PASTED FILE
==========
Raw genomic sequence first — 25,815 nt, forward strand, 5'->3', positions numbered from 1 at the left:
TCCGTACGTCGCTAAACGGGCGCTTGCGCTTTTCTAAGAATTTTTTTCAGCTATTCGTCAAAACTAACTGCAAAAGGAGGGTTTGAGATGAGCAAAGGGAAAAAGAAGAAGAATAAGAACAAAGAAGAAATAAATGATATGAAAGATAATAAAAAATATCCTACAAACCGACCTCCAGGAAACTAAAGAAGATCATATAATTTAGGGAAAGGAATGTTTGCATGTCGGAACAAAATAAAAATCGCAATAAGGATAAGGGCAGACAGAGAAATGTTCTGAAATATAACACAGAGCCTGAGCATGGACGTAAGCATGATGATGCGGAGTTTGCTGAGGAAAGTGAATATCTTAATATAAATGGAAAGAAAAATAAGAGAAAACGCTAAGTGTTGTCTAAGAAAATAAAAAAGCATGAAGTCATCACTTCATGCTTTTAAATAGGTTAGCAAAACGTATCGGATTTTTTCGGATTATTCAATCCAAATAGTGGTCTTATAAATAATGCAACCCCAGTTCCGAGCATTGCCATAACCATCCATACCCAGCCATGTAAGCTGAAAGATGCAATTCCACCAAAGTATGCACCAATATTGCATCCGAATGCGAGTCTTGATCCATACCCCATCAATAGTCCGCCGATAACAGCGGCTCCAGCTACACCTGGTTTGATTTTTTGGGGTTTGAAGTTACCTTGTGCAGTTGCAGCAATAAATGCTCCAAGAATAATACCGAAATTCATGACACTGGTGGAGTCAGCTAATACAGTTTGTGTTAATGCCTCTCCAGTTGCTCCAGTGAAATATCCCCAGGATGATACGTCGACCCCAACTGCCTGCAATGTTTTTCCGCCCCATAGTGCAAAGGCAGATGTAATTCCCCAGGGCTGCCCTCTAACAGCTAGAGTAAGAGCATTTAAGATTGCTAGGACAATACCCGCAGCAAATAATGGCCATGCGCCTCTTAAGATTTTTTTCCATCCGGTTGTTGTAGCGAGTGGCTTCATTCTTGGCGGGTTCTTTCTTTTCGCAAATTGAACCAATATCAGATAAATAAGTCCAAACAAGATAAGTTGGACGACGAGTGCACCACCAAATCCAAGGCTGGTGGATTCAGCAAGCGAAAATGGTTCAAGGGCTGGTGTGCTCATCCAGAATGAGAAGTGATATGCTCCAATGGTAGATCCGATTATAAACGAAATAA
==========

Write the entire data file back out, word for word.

Raw genomic sequence first — 25,815 nt, forward strand, 5'->3', positions numbered from 1 at the left:
TCCGTACGTCGCTAAACGGGCGCTTGCGCTTTTCTAAGAATTTTTTTCAGCTATTCGTCAAAACTAACTGCAAAAGGAGGGTTTGAGATGAGCAAAGGGAAAAAGAAGAAGAATAAGAACAAAGAAGAAATAAATGATATGAAAGATAATAAAAAATATCCTACAAACCGACCTCCAGGAAACTAAAGAAGATCATATAATTTAGGGAAAGGAATGTTTGCATGTCGGAACAAAATAAAAATCGCAATAAGGATAAGGGCAGACAGAGAAATGTTCTGAAATATAACACAGAGCCTGAGCATGGACGTAAGCATGATGATGCGGAGTTTGCTGAGGAAAGTGAATATCTTAATATAAATGGAAAGAAAAATAAGAGAAAACGCTAAGTGTTGTCTAAGAAAATAAAAAAGCATGAAGTCATCACTTCATGCTTTTAAATAGGTTAGCAAAACGTATCGGATTTTTTCGGATTATTCAATCCAAATAGTGGTCTTATAAATAATGCAACCCCAGTTCCGAGCATTGCCATAACCATCCATACCCAGCCATGTAAGCTGAAAGATGCAATTCCACCAAAGTATGCACCAATATTGCATCCGAATGCGAGTCTTGATCCATACCCCATCAATAGTCCGCCGATAACAGCGGCTCCAGCTACACCTGGTTTGATTTTTTGGGGTTTGAAGTTACCTTGTGCAGTTGCAGCAATAAATGCTCCAAGAATAATACCGAAATTCATGACACTGGTGGAGTCAGCTAATACAGTTTGTGTTAATGCCTCTCCAGTTGCTCCAGTGAAATATCCCCAGGATGATACGTCGACCCCAACTGCCTGCAATGTTTTTCCGCCCCATAGTGCAAAGGCAGATGTAATTCCCCAGGGCTGCCCTCTAACAGCTAGAGTAAGAGCATTTAAGATTGCTAGGACAATACCCGCAGCAAATAATGGCCATGCGCCTCTTAAGATTTTTTTCCATCCGGTTGTTGTAGCGAGTGGCTTCATTCTTGGCGGGTTCTTTCTTTTCGCAAATTGAACCAATATCAGATAAATAAGTCCAAACAAGATAAGTTGGACGACGAGTGCACCACCAAATCCAAGGCTGGTGGATTCAGCAAGCGAAAATGGTTCAAGGGCTGGTGTGCTCATCCAGAATGAGAAGTGATATGCTCCAATGGTAGATCCGATTATAAACGAAATAA